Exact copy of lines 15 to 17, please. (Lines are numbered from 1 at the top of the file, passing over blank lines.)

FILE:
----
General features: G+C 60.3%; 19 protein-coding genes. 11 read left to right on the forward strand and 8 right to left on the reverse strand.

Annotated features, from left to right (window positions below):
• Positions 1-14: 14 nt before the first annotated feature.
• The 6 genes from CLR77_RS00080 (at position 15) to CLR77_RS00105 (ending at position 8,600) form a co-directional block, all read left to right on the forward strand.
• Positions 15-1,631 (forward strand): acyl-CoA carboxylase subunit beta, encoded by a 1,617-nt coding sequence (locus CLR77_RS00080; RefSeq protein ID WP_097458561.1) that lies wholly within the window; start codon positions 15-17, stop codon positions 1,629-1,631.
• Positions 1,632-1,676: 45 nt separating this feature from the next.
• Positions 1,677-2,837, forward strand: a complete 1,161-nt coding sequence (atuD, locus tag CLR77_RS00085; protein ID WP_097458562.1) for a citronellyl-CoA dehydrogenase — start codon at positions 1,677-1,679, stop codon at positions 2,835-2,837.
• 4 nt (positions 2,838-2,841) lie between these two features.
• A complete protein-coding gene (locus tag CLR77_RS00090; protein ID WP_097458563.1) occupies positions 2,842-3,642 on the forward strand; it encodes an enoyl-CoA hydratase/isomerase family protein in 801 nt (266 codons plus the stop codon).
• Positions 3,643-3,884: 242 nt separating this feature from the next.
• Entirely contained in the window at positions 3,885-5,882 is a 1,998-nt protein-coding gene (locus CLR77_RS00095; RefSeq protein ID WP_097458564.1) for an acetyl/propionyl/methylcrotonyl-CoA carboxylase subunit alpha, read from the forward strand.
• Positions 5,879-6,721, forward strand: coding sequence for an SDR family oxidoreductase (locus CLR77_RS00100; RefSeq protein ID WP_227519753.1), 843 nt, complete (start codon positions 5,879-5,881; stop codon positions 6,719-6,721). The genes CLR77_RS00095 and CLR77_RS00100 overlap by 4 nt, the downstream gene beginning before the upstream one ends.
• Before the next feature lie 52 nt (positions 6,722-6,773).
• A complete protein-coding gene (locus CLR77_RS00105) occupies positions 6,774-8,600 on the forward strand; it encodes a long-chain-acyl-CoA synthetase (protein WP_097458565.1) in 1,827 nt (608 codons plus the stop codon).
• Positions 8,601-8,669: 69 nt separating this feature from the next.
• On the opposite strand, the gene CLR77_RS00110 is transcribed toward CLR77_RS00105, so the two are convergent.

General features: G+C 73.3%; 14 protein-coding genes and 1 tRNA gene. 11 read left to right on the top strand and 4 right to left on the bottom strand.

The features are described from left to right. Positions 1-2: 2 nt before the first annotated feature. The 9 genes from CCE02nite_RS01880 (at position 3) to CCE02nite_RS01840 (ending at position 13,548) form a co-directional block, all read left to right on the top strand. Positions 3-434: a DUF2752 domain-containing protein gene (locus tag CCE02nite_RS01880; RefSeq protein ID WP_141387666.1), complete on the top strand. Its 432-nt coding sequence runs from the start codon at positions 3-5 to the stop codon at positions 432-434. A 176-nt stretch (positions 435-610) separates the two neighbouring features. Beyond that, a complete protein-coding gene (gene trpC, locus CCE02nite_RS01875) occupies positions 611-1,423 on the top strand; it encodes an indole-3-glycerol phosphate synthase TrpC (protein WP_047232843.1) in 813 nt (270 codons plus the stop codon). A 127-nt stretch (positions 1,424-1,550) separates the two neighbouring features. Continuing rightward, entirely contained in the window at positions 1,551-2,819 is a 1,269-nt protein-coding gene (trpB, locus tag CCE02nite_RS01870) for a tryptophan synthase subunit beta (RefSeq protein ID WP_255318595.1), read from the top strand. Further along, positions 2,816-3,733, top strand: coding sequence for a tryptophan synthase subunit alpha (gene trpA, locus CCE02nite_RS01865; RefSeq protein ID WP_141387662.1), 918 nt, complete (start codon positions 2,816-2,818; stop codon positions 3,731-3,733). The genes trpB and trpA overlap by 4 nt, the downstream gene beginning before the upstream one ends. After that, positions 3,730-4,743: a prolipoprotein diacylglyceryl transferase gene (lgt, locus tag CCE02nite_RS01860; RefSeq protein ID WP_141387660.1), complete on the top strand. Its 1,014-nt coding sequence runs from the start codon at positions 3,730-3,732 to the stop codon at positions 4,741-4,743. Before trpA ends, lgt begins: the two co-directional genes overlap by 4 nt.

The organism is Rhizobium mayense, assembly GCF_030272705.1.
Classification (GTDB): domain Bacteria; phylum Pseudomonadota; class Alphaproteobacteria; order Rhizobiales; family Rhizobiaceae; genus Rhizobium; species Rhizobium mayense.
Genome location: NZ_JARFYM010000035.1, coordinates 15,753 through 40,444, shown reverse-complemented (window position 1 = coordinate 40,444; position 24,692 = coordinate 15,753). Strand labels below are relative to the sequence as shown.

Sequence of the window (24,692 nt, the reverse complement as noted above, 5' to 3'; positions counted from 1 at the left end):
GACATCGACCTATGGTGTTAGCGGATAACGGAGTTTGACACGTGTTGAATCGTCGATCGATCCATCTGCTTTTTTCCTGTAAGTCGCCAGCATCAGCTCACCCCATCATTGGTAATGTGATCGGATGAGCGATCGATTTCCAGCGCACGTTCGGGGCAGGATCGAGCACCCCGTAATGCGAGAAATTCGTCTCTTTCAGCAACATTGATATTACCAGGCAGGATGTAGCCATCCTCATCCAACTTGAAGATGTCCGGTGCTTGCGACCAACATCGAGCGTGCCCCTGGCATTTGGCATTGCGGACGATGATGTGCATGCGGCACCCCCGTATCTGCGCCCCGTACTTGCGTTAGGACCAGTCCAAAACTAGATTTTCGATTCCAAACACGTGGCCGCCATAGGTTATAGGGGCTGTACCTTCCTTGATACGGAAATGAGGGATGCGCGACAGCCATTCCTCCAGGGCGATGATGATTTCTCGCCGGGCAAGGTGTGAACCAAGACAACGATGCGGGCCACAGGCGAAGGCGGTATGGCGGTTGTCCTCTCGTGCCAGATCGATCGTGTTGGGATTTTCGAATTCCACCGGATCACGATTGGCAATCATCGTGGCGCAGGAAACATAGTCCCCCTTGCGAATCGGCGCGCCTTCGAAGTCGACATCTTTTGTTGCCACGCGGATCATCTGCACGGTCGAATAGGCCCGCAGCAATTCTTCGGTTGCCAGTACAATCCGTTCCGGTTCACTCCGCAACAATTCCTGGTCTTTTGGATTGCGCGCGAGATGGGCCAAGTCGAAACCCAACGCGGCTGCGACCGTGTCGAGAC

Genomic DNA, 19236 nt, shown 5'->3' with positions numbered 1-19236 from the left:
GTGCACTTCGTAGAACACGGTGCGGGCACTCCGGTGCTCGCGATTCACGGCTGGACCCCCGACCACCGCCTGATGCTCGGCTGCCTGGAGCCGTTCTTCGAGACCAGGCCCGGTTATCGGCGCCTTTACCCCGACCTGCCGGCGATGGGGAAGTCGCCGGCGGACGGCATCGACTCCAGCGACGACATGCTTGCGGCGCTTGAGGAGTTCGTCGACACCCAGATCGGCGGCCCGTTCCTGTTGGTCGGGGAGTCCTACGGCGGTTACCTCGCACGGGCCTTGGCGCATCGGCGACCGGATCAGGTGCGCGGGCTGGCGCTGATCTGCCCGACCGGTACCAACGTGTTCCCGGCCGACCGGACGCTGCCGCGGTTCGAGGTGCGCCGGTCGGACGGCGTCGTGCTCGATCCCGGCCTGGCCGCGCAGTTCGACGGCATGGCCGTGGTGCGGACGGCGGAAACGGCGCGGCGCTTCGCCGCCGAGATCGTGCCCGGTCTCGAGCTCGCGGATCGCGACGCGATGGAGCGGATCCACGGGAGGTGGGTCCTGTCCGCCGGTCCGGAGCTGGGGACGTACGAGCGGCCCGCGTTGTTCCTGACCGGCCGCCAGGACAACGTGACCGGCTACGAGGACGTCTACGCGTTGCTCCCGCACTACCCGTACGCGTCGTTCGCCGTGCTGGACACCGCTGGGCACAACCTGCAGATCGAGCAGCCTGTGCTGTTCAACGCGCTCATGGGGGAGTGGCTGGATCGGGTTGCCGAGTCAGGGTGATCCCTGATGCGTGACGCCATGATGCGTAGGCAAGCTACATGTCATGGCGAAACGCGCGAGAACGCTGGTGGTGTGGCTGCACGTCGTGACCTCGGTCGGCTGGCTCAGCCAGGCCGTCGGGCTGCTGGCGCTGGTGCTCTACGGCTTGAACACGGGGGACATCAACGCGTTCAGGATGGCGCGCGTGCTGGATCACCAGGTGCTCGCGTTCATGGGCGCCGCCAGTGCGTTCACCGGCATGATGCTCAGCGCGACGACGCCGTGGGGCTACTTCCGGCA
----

• Positions 8,601-8,669: 69 nt separating this feature from the next.
• On the opposite strand, the gene CLR77_RS00110 is transcribed toward CLR77_RS00105, so the two are convergent.

General features: G+C 73.3%; 14 protein-coding genes and 1 tRNA gene. 11 read left to right on the top strand and 4 right to left on the bottom strand.